“The members of the St. Luke Organization are thoroughly aroused. We learn that the old building will be razed to the ground shortly and that an even more imposing structure than the one just erected will be built in its place.” Richmond Planet, July 11, 1903

Even when the St. Luke Penny Savings Bank moved out of the St. Luke Hall and into a new location in 1905, the St. Lukes were quickly outgrowing their three-story building.

In 1918, Virginia's first licensed African American architect, Charles T. Russell, designed the expansion of the St. Luke Hall.

The Tuskegee-educated Russell added a fourth floor with elevator service, and widened the building, constructing a new bay on the southern edge of the structure.

Detail from a promotional "church fan" showcasing the new building

“Most of the growth has been since 1899. It was then in a small frame building with the secretary's desk under the stairs and only one clerk. Today it occupies a hundred-thousand-dollar, four-story brick building, and has sixty clerks. It is quite a show place in Richmond." Mary White Ovington, “Portraits In Color,” 1927

Inside the Hall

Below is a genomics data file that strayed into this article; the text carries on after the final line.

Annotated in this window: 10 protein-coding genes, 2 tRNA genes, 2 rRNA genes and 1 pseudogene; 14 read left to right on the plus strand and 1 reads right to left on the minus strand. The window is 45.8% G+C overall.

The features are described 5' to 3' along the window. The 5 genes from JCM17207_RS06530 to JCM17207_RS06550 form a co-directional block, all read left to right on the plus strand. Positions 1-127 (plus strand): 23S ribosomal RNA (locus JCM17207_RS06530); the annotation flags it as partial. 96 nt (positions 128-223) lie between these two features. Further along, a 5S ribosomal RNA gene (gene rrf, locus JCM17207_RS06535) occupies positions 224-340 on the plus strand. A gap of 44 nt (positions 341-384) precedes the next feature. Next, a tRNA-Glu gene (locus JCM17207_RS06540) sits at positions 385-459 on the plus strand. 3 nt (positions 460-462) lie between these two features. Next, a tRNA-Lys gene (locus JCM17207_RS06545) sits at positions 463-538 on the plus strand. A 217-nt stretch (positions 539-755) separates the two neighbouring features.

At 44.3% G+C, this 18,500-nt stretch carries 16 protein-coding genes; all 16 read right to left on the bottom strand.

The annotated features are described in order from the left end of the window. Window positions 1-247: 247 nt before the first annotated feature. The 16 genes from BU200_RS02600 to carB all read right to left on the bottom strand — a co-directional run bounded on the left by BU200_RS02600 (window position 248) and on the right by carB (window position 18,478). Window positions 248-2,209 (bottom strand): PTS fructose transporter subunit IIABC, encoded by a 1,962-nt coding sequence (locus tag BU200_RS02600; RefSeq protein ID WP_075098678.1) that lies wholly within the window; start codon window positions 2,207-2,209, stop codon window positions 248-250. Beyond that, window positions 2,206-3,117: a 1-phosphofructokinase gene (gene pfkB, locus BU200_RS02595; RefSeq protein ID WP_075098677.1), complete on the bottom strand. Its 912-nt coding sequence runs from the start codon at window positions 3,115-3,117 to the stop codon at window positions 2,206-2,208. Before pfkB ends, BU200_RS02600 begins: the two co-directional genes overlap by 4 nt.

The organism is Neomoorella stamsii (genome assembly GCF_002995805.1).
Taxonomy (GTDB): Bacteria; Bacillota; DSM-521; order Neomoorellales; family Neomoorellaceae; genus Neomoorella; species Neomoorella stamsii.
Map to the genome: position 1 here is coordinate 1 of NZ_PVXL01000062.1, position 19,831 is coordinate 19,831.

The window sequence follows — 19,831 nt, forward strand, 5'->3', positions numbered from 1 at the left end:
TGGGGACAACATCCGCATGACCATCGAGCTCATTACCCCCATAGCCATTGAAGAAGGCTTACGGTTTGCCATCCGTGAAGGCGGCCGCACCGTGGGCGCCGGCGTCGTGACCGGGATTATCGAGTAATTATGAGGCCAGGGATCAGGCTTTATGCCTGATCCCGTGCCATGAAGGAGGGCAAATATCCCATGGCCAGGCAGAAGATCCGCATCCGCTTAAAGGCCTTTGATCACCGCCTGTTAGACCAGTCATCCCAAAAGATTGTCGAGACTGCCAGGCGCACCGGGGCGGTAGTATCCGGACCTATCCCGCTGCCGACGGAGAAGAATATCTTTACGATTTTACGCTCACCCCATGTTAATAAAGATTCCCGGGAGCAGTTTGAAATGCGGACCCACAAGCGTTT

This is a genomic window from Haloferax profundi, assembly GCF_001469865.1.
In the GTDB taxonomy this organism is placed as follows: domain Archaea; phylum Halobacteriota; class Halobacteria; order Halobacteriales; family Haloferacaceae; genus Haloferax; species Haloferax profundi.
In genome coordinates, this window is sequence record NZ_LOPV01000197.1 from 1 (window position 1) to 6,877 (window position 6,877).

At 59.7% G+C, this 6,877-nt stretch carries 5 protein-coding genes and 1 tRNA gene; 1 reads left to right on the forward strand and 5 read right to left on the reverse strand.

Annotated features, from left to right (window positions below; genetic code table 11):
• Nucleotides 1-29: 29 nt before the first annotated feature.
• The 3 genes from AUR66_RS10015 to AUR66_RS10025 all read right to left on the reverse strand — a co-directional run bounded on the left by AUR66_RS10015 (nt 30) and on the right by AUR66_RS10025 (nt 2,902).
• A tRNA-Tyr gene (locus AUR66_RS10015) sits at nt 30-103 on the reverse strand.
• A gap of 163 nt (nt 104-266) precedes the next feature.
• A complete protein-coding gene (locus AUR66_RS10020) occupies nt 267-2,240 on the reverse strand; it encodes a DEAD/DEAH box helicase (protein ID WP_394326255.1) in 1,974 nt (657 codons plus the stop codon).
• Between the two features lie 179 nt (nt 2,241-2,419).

With roots as a mutual aid burial society, the Independent Order of St. Luke evolved into a successful insurance agency, offering competitive policies that provided death claims and sick benefits to African Americans denied these services elsewhere.The IOSL produced all of its promotional literature in the St. Luke Hall's printing department. "The St. Luke Herald" trumpeted the Order's success and also championed civil rights activism with its social editorials.To staff these offices, Maggie Walker primarily hired African American women. She knew that while the race as a whole was suffering, it was black women who were doubly oppressed.

Maggie Walker in her office on the top floor of the St. Luke Hall, circa 1910

“I found [Mrs. Walker] working like a beaver in St. Luke’s Hall... In the building working under her orders were some 30 young colored women clerks, bookkeepers, typewriters and stenographers. It was a novel and instructive sight….and the deeds that she has accomplished ought to afford encouragement and inspiration to every Negro in the land.”